These regulations put in place how many consecutive hours a truck driver may spend on the road, how often the driver must stop and rest, and how many days the driver can drive consecutively. The average work week for a truck driver is limited to 70 hours with mandatory hours off duty requirements. Failure to comply with these rules can result in fines placed on the trucking company of $11,000 per offense and the driver himself can be liable for up to $2,750 for each offense.
According to Part 392, under Title 49 of the Code of Federal Regulations, the truck driver is subject to inspection requirements both before and during the trip. The pre-trip inspection includes generally testing brakes, steering, lights, tires, horns, windshield wipers, mirrors coupling devices, wheels, and emergency equipment. If the driver is hauling cargo, the pre-trip inspection becomes more involved, requiring the testing of the subparts of each item listed in addition to more mechanisms. If the driver takes the road, he or she is assumed to have complied with these rules. Additionally, the driver must stop during the trip to ensure all parts are in safe working order. The pre-trip inspection is one of the most frequently violated rules and it carries penalties applicable to the trucking company and the individual truck driver as well.
Part 392 also imparts a duty on truck drivers to abide by alcohol prohibition rules, speed limits, data logging criteria and many other laws. Although the FMCA imposes penalties for violation of its rules, these penalties will not benefit an injured person or persons in the event of a trucking accident. The victim of the accident must find its remedy through either negotiation with the trucking company or through litigation.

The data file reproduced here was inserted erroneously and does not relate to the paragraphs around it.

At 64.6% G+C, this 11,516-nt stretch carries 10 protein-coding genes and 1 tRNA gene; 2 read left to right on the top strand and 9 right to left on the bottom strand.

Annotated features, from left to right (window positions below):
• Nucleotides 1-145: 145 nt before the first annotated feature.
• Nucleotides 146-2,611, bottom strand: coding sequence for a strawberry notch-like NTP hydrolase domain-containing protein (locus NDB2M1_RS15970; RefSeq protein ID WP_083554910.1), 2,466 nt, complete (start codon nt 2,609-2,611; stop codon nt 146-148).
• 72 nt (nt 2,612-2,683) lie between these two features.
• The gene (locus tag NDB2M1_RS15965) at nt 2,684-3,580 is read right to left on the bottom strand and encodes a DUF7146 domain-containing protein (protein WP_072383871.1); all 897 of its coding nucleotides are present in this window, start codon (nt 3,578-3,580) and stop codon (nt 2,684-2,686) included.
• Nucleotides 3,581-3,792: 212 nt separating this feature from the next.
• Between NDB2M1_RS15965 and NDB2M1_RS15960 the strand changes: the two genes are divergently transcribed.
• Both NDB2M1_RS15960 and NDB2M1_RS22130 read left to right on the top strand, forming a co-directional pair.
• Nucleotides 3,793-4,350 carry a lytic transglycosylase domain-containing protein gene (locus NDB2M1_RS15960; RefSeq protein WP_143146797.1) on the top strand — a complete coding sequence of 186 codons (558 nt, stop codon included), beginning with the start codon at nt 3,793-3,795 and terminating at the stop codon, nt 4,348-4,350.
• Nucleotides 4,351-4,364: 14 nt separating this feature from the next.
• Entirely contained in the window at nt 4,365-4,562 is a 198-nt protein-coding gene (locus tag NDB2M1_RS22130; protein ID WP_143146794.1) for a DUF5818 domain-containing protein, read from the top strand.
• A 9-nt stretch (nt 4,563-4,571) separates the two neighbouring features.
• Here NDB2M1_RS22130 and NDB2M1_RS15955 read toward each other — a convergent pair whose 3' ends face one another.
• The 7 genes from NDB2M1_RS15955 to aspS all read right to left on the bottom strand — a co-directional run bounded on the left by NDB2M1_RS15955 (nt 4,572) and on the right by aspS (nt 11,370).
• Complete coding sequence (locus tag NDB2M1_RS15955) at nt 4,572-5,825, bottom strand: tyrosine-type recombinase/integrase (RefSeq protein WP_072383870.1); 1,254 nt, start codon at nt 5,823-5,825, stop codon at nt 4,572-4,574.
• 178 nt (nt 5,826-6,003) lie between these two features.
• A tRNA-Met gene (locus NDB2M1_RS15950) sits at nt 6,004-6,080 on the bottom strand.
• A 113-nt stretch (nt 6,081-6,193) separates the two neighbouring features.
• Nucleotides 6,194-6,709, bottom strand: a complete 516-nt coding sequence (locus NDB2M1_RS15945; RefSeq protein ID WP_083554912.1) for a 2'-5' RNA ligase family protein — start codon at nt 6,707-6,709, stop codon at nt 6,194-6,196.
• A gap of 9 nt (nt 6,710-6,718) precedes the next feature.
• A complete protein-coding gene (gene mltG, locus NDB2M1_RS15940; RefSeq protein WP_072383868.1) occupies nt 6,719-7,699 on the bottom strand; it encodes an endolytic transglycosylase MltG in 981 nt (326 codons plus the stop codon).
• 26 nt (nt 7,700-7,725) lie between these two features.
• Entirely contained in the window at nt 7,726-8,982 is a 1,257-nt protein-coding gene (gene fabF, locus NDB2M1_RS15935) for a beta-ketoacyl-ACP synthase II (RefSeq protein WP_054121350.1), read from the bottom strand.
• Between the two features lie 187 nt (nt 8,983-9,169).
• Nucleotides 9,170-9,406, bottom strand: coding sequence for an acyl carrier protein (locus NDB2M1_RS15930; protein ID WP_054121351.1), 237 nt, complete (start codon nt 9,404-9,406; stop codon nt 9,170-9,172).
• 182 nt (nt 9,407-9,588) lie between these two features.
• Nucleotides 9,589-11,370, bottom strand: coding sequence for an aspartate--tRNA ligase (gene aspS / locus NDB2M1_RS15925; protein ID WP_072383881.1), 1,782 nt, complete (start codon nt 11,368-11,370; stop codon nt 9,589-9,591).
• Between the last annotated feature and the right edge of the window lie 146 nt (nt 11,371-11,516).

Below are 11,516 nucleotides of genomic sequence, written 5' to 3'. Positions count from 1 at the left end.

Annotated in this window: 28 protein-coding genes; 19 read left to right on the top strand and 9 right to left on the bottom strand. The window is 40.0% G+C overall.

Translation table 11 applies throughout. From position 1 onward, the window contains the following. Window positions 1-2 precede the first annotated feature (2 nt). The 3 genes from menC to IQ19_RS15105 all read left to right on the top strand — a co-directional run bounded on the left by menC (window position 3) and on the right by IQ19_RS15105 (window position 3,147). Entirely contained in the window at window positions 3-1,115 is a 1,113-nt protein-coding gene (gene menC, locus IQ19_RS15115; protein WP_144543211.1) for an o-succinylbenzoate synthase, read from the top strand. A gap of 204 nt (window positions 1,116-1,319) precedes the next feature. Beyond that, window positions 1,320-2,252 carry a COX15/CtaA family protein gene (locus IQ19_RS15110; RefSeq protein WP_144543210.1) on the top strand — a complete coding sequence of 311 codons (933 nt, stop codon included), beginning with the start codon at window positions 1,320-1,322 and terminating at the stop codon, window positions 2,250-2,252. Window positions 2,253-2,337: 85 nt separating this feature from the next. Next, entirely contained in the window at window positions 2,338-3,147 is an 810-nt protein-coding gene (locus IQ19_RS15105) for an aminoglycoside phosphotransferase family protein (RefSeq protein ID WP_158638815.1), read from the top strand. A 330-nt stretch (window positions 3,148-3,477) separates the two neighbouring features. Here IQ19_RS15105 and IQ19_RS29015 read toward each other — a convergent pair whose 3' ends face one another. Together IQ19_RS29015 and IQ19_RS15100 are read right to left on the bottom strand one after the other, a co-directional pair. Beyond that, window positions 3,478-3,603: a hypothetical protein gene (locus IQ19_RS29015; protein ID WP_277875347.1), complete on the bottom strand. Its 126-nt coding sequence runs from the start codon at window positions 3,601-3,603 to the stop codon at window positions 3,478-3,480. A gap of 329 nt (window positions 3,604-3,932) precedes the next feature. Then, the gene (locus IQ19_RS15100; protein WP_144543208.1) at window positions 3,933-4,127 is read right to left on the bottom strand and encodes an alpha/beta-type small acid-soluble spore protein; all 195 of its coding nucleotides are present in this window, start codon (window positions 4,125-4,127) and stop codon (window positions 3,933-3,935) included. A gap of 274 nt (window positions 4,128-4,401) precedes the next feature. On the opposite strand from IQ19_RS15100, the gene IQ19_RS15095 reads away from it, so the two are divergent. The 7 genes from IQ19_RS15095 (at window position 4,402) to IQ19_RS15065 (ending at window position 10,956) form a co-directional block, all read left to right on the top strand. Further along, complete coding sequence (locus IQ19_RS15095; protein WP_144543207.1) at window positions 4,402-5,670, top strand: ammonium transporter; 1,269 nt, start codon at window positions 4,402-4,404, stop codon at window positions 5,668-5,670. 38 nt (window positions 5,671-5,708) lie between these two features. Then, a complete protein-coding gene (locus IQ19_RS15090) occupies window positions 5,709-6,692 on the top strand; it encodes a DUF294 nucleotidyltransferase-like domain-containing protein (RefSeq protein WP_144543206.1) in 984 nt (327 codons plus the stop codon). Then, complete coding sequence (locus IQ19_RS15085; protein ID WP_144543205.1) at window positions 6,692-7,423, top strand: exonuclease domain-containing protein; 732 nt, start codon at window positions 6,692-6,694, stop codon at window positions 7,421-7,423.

You Have Been Injured in a Trucking Accident: What Now?
If you are injured in an accident caused by a truck driver, you likely face a complex legal battle ahead. Not only do you have to prove your injuries and determine present and future damages so that you can be rightfully compensated, but you need to know whom to sue.
- Do you sue the truck driver?
- Do you sue the company that the truck driver was working for?
- Were there other individuals on the road who may have contributed to the injury?
Once these questions are answered, your attorney will begin building your case by determining what laws the truck driver broke. The driver may have violated federal statute, or perhaps state law. Most likely, both the driver violated laws in both jurisdictions.
Another factor in trucking litigation is handling the insurance companies. Federal laws require the trucking companies to carry a minimum amount of insurance, and if you are injured in a trucking accident you will be negotiating with these companies. If you are injured, you should speak to an attorney before you speak to any party, excepting law enforcement officers. Injury Trial Lawyers, APC has extensive experience in truck accident litigation and as San Diego truck accident attorneys you can count on us to be your advocate both in negotiation with the insurance companies and in front of the judge.